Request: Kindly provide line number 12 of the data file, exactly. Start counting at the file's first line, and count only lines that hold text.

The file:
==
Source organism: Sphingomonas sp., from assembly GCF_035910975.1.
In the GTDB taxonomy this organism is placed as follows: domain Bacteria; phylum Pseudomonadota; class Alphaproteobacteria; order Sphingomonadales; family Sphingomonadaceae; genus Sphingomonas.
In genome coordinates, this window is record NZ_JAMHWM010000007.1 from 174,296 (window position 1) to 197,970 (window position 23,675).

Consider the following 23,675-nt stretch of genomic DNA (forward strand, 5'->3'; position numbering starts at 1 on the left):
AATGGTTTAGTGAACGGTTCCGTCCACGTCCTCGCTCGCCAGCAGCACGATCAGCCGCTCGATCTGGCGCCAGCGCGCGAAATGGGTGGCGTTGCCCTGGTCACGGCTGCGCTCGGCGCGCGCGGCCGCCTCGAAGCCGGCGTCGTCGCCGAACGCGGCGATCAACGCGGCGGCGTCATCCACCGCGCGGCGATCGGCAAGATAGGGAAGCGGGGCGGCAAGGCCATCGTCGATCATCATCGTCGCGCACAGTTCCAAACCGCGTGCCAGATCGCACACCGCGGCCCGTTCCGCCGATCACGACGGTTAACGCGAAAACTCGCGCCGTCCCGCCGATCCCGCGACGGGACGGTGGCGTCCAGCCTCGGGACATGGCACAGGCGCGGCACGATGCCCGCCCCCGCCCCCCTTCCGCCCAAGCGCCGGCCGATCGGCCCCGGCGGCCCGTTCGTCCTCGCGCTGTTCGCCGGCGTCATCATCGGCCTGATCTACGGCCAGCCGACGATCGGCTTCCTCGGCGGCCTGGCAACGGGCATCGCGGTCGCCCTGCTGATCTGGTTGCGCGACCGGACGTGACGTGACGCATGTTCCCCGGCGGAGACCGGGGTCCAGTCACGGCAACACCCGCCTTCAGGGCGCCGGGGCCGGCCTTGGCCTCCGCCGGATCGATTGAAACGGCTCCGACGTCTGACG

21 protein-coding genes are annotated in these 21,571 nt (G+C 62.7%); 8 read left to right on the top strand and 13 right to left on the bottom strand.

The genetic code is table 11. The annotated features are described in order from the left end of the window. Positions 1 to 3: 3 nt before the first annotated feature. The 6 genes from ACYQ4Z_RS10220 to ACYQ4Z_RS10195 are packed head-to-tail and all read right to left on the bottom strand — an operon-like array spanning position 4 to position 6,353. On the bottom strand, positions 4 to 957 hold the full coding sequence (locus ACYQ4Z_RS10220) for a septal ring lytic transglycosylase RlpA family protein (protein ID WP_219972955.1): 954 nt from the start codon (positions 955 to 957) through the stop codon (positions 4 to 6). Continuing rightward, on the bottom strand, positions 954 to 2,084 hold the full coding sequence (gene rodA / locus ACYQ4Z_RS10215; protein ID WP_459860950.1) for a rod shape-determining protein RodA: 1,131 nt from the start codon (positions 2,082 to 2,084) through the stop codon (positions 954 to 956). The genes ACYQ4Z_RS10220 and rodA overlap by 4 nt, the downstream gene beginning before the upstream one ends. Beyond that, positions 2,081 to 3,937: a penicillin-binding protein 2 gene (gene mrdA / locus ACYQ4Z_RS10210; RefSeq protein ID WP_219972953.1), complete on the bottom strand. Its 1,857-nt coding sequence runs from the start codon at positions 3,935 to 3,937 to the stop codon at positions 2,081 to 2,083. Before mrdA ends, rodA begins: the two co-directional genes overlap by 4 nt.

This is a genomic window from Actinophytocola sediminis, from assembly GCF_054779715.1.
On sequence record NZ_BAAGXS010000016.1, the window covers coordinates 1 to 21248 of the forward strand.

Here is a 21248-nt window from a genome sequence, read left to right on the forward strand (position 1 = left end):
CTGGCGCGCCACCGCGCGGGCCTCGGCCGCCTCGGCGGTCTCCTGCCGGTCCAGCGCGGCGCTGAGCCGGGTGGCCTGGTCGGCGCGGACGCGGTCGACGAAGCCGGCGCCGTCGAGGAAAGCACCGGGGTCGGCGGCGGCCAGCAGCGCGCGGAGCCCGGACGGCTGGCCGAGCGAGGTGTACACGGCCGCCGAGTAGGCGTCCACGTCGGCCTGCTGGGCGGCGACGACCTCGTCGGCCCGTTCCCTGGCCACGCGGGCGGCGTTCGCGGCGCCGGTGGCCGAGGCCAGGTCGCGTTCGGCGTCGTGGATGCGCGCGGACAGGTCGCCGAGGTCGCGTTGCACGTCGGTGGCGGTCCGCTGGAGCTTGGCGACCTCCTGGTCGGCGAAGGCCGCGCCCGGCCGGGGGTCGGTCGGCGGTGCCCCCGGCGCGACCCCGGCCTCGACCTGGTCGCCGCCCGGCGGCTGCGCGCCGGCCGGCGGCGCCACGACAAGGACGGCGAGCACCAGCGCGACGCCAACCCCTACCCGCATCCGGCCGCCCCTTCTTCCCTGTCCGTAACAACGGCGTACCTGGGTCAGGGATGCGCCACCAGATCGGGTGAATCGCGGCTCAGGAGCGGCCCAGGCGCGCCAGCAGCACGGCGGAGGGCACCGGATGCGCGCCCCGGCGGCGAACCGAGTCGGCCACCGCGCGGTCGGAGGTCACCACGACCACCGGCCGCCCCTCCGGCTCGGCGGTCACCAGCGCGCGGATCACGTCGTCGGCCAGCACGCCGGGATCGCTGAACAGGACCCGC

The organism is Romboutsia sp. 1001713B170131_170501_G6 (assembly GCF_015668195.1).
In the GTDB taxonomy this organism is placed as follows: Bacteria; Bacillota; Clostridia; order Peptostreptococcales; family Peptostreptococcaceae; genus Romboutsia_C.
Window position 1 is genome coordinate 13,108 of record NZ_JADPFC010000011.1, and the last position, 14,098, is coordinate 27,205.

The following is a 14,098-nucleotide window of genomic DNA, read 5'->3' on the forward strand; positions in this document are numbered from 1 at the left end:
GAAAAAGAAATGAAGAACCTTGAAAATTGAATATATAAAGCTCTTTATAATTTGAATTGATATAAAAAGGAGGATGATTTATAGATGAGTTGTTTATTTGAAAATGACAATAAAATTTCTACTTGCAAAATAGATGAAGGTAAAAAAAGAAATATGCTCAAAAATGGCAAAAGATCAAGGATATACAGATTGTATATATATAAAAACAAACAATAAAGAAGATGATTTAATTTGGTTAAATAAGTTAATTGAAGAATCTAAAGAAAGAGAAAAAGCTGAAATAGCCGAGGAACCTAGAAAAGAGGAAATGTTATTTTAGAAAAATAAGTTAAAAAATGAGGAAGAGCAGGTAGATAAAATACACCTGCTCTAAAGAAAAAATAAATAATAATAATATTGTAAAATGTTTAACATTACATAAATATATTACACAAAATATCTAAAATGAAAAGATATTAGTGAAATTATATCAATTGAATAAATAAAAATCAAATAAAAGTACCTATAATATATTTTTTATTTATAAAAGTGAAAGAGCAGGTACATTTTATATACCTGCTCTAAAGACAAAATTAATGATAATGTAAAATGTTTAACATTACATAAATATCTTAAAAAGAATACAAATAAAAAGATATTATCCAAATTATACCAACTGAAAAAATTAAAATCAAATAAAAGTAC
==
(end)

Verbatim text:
The organism is Romboutsia sp. 1001713B170131_170501_G6 (assembly GCF_015668195.1).